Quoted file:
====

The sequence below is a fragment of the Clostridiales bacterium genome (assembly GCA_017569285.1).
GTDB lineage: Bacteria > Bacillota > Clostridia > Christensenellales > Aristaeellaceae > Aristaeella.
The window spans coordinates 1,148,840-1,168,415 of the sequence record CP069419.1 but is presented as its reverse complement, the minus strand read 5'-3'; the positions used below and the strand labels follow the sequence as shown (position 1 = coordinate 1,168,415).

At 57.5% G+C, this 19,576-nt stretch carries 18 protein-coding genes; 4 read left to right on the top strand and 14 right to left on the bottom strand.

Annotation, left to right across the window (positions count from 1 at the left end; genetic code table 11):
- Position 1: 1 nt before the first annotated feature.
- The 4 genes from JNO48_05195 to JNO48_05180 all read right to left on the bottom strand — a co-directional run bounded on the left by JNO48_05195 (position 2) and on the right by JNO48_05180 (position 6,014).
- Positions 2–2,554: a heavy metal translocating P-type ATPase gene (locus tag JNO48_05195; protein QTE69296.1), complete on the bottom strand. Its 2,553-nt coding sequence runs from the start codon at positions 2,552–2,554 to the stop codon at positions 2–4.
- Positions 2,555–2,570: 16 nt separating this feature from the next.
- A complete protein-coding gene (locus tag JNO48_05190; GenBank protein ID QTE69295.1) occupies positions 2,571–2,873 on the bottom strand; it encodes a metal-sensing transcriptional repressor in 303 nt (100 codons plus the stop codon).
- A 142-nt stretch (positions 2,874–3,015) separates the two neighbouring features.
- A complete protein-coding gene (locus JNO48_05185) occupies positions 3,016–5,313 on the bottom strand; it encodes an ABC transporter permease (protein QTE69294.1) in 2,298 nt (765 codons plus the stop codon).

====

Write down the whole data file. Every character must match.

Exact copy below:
The sequence below is a fragment of the Clostridiales bacterium genome (assembly GCA_017569285.1).
GTDB lineage: Bacteria > Bacillota > Clostridia > Christensenellales > Aristaeellaceae > Aristaeella.
The window spans coordinates 1,148,840-1,168,415 of the sequence record CP069419.1 but is presented as its reverse complement, the minus strand read 5'-3'; the positions used below and the strand labels follow the sequence as shown (position 1 = coordinate 1,168,415).

At 57.5% G+C, this 19,576-nt stretch carries 18 protein-coding genes; 4 read left to right on the top strand and 14 right to left on the bottom strand.

Annotation, left to right across the window (positions count from 1 at the left end; genetic code table 11):
- Position 1: 1 nt before the first annotated feature.
- The 4 genes from JNO48_05195 to JNO48_05180 all read right to left on the bottom strand — a co-directional run bounded on the left by JNO48_05195 (position 2) and on the right by JNO48_05180 (position 6,014).
- Positions 2–2,554: a heavy metal translocating P-type ATPase gene (locus tag JNO48_05195; protein QTE69296.1), complete on the bottom strand. Its 2,553-nt coding sequence runs from the start codon at positions 2,552–2,554 to the stop codon at positions 2–4.
- Positions 2,555–2,570: 16 nt separating this feature from the next.
- A complete protein-coding gene (locus tag JNO48_05190; GenBank protein ID QTE69295.1) occupies positions 2,571–2,873 on the bottom strand; it encodes a metal-sensing transcriptional repressor in 303 nt (100 codons plus the stop codon).
- A 142-nt stretch (positions 2,874–3,015) separates the two neighbouring features.
- A complete protein-coding gene (locus JNO48_05185) occupies positions 3,016–5,313 on the bottom strand; it encodes an ABC transporter permease (protein QTE69294.1) in 2,298 nt (765 codons plus the stop codon).